Saturday, September 8, 2007

Death-march in Doolin

Lots has happened since my last post (nothing at all adoption-related), so much that capturing it all here feels impossible. Suffice it to say, I had to do a full load of laundry upon getting back to the country house, we used up our memory card on the camera, and there's a new rhubarb pie in the kitchen.

While Ted golfed and Ed napped, I got to spend a good chunk of time yesterday hiking with my dad, which brought back more than a few memories of our Yellowstone and Smoky Mountain death-marches on our yearly camping trips growing up. Daddy is half German and inherited their propensity to walk very long distances. When I was a kid, I often heard, "C'mon girls, let's just see what's around that next bend." Yesterday though, I kept hearing, "C'mon Lori, let's see what's above that next crest."

Daddy also said a few times, "Oh, don't you worry about that wire. Yeah, it's a live one, but the shock ain't that bad. It won't do permanent damage. Just creep right under it like this...."

We hiked from the town of Doolin, through cow field after cow field, over and under live wires, across rocky streams, and through cow pie minefields, all the way to the Cliffs of Moher. We did our share of scrambling up rocks and right up close to the edge along stretches like here:
Over at the actual Cliffs of Moher (which has become so touristy since the last time we were there three years ago), they've made it all pretty tidy with big walls and fences and warning signs like this, just in case you're thinking of getting too close to the edge:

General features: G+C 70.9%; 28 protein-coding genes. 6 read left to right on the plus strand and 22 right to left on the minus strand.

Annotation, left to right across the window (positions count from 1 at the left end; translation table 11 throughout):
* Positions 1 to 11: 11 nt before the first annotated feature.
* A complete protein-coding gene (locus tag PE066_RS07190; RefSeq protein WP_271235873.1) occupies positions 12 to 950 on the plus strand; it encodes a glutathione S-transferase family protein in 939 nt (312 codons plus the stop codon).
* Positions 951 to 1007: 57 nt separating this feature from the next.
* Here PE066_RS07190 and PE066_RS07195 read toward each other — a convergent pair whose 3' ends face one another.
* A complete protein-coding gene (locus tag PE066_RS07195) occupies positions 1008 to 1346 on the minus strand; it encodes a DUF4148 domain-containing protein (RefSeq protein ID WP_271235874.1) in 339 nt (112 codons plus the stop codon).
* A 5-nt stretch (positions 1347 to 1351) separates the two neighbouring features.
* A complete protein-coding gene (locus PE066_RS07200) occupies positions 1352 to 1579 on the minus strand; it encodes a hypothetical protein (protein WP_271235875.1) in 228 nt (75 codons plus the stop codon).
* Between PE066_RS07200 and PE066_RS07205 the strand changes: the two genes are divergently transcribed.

Not on our hike though. No warning signs or walls for us. The only gate around us was the kind that could rip your flesh with rusty barbs or shock the crap out of you. At one point, I had a sharp drop to the ocean on my right and a live wire on my left, nowhere to go but straight ahead.

But through all this, I wasn't really scared until we met the bull. I love most every animal, but bulls freak me out, especially when I've unknowingly found myself on their turf. Daddy said that he's a lot like Doc, his border collie, needing to be run every day. So from now on, Ted made the point that every afternoon, we should make sure that Ed gets his nap, Daddy gets his walk, and we get our sit-down on a comfy couch with coffee.

Later that night, we ended up back at our favorite pub in Doolin where we go to listen to some pretty amazing traditional music and eat bowls of beef stew. Ed liked his:
We got a lot of video of the music, most of which is too dark and has poor sound quality, but maybe you can sort of get the idea with this:

Here's a glimpse into how gorgeous the Aran Islands are. We went to the smallest of the three today, Inisheer, where we hiked around more and made a doggie friend.

I also picked up some Irish chotchkies for another caption contest. Thanks to all those who submitted entries last time. It's a lot of fun for us to read these (btw, send me your email in a comment Stephanie, and you've got a surprise coming your way).

Caption Contest 2:

Now I'm pooped and am going to bed.


Rusty Spell said...

King of the Mountin'

Pat said...

Having fallen on her back just before reaching her first 11,000 ft. peak, Lori was not about to let Ted reach the summit first.

Anonymous said...

MOVE! Ed is licking my bowl!! I wasn't done!!!


It looks like it was pretty tasty!